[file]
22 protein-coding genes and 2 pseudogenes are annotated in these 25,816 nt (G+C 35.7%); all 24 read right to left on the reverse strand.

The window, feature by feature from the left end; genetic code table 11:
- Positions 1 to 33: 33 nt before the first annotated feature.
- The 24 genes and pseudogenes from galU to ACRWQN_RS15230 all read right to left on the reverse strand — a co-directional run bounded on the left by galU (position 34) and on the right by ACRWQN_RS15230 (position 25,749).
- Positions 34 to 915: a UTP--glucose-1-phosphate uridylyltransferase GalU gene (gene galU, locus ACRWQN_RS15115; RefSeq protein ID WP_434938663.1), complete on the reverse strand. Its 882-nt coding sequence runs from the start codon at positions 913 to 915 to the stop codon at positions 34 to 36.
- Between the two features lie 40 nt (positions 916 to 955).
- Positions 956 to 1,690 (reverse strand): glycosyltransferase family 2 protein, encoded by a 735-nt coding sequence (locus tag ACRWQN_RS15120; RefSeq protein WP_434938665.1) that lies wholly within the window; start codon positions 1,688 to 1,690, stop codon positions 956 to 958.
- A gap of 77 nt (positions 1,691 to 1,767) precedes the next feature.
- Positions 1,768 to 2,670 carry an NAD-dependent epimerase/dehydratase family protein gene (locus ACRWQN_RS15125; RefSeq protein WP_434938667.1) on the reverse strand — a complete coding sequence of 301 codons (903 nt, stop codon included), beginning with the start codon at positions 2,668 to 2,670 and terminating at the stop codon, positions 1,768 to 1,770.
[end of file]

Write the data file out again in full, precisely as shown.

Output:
22 protein-coding genes and 2 pseudogenes are annotated in these 25,816 nt (G+C 35.7%); all 24 read right to left on the reverse strand.

The window, feature by feature from the left end; genetic code table 11:
- Positions 1 to 33: 33 nt before the first annotated feature.
- The 24 genes and pseudogenes from galU to ACRWQN_RS15230 all read right to left on the reverse strand — a co-directional run bounded on the left by galU (position 34) and on the right by ACRWQN_RS15230 (position 25,749).
- Positions 34 to 915: a UTP--glucose-1-phosphate uridylyltransferase GalU gene (gene galU, locus ACRWQN_RS15115; RefSeq protein ID WP_434938663.1), complete on the reverse strand. Its 882-nt coding sequence runs from the start codon at positions 913 to 915 to the stop codon at positions 34 to 36.
- Between the two features lie 40 nt (positions 916 to 955).
- Positions 956 to 1,690 (reverse strand): glycosyltransferase family 2 protein, encoded by a 735-nt coding sequence (locus tag ACRWQN_RS15120; RefSeq protein WP_434938665.1) that lies wholly within the window; start codon positions 1,688 to 1,690, stop codon positions 956 to 958.
- A gap of 77 nt (positions 1,691 to 1,767) precedes the next feature.
- Positions 1,768 to 2,670 carry an NAD-dependent epimerase/dehydratase family protein gene (locus ACRWQN_RS15125; RefSeq protein WP_434938667.1) on the reverse strand — a complete coding sequence of 301 codons (903 nt, stop codon included), beginning with the start codon at positions 2,668 to 2,670 and terminating at the stop codon, positions 1,768 to 1,770.